As always, here are a few links to some tips, videos and songs about bears and bedtime.

Freddy Bear The Teddy Bear

Hush Little Baby by The Bluegrass Babies

Elvis Presley - Teddy Bear

Goldilocks and the Three Bears - Debbie and Friends
Or try Rockabye Baby for lullaby renditions of heaps of rock hits!

And finally, Bedtime and book-related tips from the RTE Jr Book Club:

Good luck everyone!

Monday, 20 March 2017

Penguins galore!

Last week at Baby Book Club it was all about penguins and more specifically Polly Dunbar's Penguin. Everyone was fascinated by the story of a boy who receives a present of a penguin and tries his hardest to make him laugh, play, talk... 'but Penguin said nothing'. The babies enjoyed describing what was going on in the pictures and joining in with the repetitive text.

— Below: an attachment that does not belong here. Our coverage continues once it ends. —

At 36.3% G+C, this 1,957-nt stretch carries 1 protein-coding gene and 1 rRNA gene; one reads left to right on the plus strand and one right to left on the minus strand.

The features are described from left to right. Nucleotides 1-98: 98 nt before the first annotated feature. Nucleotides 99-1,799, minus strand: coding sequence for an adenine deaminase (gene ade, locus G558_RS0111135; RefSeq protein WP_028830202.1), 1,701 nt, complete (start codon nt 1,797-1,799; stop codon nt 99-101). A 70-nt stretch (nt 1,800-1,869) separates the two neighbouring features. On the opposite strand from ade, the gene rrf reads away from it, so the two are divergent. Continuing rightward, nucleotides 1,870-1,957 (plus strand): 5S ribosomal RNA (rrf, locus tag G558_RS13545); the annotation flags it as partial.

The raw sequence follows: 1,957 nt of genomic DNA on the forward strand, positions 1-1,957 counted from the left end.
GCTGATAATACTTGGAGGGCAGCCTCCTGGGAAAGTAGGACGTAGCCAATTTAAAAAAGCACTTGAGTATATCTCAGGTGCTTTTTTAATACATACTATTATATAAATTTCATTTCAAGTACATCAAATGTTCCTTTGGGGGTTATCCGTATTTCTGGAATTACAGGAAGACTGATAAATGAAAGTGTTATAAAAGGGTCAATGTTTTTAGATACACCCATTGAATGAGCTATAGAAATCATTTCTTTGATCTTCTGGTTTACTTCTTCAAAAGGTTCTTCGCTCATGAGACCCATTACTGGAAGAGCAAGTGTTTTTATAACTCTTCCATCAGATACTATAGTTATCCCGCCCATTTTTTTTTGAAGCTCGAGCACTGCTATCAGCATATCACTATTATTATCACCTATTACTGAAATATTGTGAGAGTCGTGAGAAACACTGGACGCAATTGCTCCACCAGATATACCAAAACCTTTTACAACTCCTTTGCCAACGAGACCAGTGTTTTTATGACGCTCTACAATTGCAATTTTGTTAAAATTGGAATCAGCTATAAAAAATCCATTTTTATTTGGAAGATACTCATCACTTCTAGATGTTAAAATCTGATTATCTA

We then had fun with glue and cotton wool and made our very own penguins, who may or may not be more talkative than the original one.

As promised, here are the links to the songs and videos, for more penguin-mania!

Do The Funky Penguin by Rufus Thomas -

Fairy Penguin Strut by Don Spencer -

Your Personal Penguin by Sandra Boynton and Davy Jones (song and slideshow of the book!)

Penguins ice-skating, clip from a BBC documentary

Lost and Found, a 24-minute animated adaptation of Oliver Jeffers’ best-selling picturebook:

Thursday, 16 March 2017

Travelling by imagination

In Week 2 of the Writing Club for 3rd and 4th, we took a look at a crazy poem by Michael Rosen called 'Orange':
I'm stuck in an orange.
I can't get out.
It's really orange in here,
And wet.